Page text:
You can see that from a filtration and heating point of view a bowl isn’t ideal housing for your betta. You also need to remember that your fish will enjoy having the maximum amount of space possible to swim around.

Where should a betta fish be kept?

Betta fish should be kept in a tank that holds at least 2.5 gallons. The bigger the betta tank the easier it is to maintain and keep conditions such as temperature and water parameters consistent.

It’s also easier to maintain the right filter flow in a larger tank. Betta fish don’t like a high amount of flow in the water and this can be a problem in smaller tanks.

It’s important to remember that you will need to have a lid on any tank that contains bettas, as they can and will jump from the tank. Your betta also needs to have plenty of artificial plant cover in the tank, as well as a cave if possible. Bettas like to have a place to hide away and keep to themselves.

Your betta will be a lot happier in a tank that contains plenty of space than in a bowl where swimming room is limited.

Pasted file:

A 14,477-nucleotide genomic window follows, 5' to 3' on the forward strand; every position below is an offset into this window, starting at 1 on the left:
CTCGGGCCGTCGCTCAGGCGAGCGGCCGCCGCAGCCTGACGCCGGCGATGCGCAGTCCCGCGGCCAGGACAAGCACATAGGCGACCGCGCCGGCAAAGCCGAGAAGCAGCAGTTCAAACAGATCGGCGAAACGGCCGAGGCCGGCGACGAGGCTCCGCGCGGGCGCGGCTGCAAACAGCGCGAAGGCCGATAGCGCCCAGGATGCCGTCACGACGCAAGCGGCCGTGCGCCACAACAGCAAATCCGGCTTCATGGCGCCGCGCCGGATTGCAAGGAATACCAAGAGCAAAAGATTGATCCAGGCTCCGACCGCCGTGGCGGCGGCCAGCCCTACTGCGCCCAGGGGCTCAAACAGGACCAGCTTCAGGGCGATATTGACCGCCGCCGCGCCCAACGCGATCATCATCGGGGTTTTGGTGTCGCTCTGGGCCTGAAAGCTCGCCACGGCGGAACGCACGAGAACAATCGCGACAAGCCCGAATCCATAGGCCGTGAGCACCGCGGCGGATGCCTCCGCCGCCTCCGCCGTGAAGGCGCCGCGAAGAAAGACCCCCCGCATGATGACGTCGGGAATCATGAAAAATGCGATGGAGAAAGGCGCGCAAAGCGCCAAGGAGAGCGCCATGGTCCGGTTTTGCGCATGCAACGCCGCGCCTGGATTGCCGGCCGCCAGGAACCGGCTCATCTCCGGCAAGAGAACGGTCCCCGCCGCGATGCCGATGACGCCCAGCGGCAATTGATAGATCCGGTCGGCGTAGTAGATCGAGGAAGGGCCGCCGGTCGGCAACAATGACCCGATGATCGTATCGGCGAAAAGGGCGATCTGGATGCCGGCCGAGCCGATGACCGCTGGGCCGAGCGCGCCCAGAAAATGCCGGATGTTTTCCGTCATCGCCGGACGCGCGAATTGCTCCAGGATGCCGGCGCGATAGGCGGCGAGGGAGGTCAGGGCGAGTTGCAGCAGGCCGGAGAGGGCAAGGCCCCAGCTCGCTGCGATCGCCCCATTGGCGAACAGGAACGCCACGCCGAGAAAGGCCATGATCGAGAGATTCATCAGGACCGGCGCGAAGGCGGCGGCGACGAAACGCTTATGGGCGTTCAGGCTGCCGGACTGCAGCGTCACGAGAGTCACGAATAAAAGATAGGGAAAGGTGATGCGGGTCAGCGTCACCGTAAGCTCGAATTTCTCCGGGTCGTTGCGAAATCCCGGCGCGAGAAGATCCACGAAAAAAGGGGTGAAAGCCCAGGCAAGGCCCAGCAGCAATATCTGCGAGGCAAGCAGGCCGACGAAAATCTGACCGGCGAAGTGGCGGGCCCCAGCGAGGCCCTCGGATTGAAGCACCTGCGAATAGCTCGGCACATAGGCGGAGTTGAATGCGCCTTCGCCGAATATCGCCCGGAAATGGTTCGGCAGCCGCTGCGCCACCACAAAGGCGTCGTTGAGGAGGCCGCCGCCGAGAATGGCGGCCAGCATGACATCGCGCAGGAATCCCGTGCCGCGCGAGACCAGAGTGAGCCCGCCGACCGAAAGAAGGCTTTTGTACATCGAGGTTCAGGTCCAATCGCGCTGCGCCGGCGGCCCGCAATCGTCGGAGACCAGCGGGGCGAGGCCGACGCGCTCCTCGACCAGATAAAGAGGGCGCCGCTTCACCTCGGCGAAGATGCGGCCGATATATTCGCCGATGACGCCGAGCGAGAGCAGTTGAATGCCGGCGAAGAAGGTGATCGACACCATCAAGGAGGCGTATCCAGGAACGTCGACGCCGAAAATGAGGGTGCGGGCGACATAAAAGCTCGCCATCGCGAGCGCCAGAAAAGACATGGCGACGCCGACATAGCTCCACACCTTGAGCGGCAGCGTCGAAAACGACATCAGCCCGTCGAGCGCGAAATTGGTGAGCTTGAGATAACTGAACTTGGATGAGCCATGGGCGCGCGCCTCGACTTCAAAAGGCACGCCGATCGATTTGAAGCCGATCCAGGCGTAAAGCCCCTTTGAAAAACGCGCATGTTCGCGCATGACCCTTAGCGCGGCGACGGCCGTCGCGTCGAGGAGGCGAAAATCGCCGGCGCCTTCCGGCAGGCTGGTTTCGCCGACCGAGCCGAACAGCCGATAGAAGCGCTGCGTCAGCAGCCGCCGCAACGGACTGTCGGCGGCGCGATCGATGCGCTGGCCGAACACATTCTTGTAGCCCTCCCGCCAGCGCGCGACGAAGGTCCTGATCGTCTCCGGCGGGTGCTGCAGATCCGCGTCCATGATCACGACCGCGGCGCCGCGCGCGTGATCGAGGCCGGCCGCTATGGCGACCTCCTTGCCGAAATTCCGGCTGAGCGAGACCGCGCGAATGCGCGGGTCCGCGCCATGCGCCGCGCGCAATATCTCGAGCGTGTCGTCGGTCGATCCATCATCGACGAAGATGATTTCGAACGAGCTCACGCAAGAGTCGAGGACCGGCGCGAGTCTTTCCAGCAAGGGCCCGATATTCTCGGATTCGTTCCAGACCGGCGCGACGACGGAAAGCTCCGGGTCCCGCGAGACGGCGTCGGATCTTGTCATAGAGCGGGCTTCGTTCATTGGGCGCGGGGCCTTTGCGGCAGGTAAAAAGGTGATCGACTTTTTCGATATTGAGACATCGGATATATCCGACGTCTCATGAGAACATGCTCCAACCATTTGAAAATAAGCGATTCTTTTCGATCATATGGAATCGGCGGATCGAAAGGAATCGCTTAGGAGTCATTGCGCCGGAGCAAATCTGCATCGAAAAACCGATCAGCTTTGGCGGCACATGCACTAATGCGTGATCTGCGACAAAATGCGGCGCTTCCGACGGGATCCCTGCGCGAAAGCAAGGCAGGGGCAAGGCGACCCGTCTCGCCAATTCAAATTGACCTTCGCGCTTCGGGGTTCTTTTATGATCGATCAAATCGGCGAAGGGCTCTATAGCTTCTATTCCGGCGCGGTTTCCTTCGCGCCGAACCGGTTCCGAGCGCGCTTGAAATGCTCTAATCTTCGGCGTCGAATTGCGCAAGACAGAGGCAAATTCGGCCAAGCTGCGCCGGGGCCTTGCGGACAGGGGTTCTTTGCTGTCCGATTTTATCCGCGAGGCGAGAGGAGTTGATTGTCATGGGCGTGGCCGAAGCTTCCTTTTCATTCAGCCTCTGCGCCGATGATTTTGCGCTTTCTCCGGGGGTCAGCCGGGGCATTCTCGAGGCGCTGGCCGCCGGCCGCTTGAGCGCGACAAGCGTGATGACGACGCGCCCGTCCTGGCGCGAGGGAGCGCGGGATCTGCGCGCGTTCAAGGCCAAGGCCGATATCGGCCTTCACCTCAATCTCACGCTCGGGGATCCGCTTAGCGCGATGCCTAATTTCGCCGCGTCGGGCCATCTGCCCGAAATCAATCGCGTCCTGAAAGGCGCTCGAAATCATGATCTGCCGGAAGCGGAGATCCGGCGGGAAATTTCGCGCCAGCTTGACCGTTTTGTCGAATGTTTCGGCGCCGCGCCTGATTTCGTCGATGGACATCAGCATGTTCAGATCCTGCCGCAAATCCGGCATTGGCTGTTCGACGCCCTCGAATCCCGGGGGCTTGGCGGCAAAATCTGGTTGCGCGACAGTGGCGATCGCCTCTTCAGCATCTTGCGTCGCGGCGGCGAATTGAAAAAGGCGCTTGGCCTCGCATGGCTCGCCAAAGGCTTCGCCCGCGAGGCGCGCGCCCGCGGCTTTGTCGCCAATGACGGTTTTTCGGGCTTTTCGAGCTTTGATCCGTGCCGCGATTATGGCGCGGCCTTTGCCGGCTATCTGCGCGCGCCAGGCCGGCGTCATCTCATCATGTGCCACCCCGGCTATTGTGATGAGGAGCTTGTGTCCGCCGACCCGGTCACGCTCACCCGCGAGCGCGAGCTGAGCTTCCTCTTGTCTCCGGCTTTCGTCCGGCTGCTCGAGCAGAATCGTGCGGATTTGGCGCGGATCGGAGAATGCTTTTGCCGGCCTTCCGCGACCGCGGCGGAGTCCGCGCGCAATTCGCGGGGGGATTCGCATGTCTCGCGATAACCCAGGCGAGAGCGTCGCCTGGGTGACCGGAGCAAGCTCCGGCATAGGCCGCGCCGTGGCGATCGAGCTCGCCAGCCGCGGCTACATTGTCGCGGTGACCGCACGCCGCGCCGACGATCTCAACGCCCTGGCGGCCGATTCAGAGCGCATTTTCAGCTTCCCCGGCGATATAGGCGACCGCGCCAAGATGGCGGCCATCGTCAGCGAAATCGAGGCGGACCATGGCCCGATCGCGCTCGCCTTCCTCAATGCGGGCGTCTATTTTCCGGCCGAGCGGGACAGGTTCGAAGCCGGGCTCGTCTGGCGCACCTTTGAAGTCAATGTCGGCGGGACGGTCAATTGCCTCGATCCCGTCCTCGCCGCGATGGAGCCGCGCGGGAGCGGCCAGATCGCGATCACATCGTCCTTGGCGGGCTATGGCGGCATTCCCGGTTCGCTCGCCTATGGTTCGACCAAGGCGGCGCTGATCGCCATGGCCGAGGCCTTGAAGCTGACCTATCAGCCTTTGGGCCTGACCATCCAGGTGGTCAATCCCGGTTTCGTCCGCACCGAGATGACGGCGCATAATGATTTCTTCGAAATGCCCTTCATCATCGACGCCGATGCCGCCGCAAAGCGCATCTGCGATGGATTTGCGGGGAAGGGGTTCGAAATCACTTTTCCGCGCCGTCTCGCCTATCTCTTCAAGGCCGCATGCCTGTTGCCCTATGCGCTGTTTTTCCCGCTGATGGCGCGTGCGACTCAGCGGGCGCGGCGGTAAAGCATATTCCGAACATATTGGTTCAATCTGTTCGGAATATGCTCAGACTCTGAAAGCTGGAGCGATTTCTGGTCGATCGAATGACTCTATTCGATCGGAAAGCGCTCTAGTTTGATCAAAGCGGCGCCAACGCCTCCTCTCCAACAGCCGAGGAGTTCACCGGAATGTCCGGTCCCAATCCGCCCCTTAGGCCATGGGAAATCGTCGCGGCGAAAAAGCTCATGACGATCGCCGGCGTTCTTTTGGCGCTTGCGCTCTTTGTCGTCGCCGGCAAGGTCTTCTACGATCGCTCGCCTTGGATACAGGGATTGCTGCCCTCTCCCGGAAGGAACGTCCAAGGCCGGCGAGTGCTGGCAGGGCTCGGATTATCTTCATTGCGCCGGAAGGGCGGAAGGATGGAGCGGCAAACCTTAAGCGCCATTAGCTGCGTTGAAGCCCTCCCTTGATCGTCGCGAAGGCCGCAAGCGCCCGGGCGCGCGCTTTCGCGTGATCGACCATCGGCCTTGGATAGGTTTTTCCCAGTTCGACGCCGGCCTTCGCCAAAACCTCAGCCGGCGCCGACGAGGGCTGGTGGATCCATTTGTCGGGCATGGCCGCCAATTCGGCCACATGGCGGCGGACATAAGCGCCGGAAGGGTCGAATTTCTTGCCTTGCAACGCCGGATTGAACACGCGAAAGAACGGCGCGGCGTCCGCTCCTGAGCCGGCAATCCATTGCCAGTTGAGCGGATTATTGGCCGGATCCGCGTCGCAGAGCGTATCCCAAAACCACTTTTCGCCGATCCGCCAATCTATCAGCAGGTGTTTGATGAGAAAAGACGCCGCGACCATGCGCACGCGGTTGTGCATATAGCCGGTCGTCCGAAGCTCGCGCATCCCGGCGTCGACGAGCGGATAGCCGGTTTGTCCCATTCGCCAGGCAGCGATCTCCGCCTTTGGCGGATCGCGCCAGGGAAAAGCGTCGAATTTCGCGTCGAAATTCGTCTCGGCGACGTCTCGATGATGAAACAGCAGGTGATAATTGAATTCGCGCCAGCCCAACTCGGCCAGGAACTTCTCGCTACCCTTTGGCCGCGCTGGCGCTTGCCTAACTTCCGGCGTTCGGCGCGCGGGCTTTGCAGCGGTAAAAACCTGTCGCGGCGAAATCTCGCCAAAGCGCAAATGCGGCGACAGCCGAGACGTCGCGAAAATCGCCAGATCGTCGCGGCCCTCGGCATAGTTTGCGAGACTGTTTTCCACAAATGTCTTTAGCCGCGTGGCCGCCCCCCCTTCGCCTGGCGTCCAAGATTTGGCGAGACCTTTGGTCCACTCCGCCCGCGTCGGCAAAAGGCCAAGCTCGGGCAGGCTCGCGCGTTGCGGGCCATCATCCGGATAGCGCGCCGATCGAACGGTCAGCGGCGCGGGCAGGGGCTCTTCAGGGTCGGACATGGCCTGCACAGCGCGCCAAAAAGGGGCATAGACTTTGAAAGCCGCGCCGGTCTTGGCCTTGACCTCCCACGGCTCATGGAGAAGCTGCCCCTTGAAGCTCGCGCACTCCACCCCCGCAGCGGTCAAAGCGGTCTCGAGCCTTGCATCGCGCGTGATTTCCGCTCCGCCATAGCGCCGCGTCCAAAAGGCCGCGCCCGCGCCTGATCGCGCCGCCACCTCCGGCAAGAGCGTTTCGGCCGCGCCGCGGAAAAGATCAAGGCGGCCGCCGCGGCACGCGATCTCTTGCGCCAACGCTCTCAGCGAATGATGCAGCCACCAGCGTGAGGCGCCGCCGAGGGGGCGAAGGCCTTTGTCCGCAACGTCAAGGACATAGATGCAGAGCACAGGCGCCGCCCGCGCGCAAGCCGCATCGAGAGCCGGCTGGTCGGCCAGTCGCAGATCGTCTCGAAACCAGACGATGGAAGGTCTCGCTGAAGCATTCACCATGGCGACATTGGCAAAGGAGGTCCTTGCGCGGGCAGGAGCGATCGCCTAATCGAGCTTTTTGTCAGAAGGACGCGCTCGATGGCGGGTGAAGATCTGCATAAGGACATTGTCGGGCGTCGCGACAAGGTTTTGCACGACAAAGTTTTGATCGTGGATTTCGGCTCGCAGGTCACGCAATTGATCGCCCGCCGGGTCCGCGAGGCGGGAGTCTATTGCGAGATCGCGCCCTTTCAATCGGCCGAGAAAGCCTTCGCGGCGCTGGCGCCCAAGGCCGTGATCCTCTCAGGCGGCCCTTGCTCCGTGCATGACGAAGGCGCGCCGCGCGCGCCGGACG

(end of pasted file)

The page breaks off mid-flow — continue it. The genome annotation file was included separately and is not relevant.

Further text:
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5 reasons a tortoise is the perfect pet 0 331

Tortoises are adorable animals and they are great pets to keep in your home. Here we explore the top five reasons why you should consider getting a tortoise as a pet.

1. Low maintenance

With some space to enjoy and some lettuce to chomp on, a tortoise will be pretty happy. This low maintenance pet won’t need walking twice a day and will keep themselves entertained.

2. Tortoises are very affordable

Tortoises are very affordable to keep in your home. Once they are set up with a comfortable space to enjoy, there will be very little cost to upkeep them. Their food is cheap and their space remains clean for long periods without needing to be changed.